When a blockchain diverges into two potential paths forward, it can result in a fork.
The terms soft fork and hard fork describe compatibility changes in the underlying protocol.
While the creation of a Bitcoin fork doesn’t affect the fact of a safe Bitcoin purchase, it does affect its continual functioning and acceptance.
Today our focus is on the differences between the two types of forks.
What Is a Soft Fork?
A soft fork is a forward-compatible change to the rules. It doesn’t create a new blockchain. Instead, it maintains the old blockchain by running on two lanes with different sets of rules.
To put it simply, the old blockchain can accept blocks from the new protocol rule changes.
New rules allow a subset of the previous valid blocks, so updated as well old blocks of transactions are valid at the same time.
What Is a Hard Fork?
If a blockchain goes through a hard fork, all network nodes are required to upgrade. Only the latest version participating in the network is considered valid.
Unlike with a soft fork, this is not forward compatible – the rules of the old blockchain will not accept the new blocks.
Sometimes, hard forks are mistakenly used in the meaning of a chain split. But, a chain split is a break in the digital recording.
This can happen for many reasons, such as hard forks, soft forks, faulty node software, and even a block being discovered at the same height.
Example: Litecoin (LTC), Bitcoin Cash (BCH) are hard forked from the main Bitcoin blockchain.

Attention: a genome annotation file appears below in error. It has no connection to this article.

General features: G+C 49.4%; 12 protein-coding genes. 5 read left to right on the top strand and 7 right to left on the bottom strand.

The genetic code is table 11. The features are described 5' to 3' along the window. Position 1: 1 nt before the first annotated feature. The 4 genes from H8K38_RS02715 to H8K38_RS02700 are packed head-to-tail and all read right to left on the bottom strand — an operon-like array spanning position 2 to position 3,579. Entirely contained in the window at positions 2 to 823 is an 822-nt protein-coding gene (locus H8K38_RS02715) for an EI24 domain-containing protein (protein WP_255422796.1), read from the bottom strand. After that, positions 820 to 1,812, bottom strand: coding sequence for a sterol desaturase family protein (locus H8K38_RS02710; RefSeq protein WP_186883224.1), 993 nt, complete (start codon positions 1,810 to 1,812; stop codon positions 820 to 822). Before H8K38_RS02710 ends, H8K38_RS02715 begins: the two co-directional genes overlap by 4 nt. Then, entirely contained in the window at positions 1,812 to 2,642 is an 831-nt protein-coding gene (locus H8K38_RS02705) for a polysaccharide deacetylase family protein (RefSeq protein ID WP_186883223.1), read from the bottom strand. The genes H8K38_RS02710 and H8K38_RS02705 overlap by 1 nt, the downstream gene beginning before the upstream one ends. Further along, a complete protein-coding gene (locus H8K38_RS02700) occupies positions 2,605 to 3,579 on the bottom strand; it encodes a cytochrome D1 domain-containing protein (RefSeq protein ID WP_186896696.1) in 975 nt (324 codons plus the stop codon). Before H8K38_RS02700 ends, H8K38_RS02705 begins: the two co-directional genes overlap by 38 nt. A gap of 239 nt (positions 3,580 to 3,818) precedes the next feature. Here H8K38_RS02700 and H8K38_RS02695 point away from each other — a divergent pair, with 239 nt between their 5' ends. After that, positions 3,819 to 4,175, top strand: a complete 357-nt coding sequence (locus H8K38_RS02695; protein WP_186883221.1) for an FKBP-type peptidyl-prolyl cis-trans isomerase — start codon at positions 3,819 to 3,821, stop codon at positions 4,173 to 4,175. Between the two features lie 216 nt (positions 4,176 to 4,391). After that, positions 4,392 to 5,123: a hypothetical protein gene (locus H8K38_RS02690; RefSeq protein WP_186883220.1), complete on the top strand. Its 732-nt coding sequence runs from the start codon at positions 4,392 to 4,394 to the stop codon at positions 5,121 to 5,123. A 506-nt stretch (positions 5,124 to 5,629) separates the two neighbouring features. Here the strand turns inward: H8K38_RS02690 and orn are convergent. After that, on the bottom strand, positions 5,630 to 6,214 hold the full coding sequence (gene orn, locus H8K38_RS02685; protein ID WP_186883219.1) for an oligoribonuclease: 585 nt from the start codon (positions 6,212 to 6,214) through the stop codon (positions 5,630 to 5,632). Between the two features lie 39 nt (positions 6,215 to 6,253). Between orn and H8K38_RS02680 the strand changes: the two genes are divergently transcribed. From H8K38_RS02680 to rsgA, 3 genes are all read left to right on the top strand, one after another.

Short Overview of the Differences
As for the differences, compare them yourself by looking into a few distinct characteristics in the table below.
|Soft Fork||Hard Fork|
|Compatible with legacy rules||Incompatible with legacy rules|
|More convenient for users||More developer-friendly|
|Requires consent from users||Requires consent from miners/validators|
|Tightens the rules (e.g., from 1 MB to 0.5 MB)||Expands the rules (e.g., from 1 MB to 2 MB)|
Two Examples to Highlight the Differences
Perfect examples of a soft fork and a hard fork are the adoption of SegWit and the birth of Bitcoin Cash.
SegWit – Soft Fork
Segregated Witness (in short, SegWit) was created to combat the issues of Bitcoin’s slow transaction speed. Each block takes about 10 minutes to be mined.
Without changing this fact, the community’s decision was to increase the number of transactions that one block can contain.
The idea was to remove the public key and the signature (which take about 60% of the size) from the block.
They were sent through a different messaging channel. Still, blocks forged before the update are also recognized and processed as usual.
Bitcoin Cash – Hard Fork
Some community members weren’t happy with the SegWit update. Their solution to transaction speed problems was to increase the maximum block size – from 1 to 8 MB.
This fundamental disagreement led to a re-branded hard fork of Bitcoin called Bitcoin Cash (BCH).
The increased size of blocks is the reason for the non-compatibility of BCH.
While a block of 1MB or less can be valid for both networks, any block higher than that will only work with Bitcoin Cash.
Hopefully, this clarifies what each of the concepts stands for. The next time you hear something about a blockchain going through a fork, you’ll know more about what it means.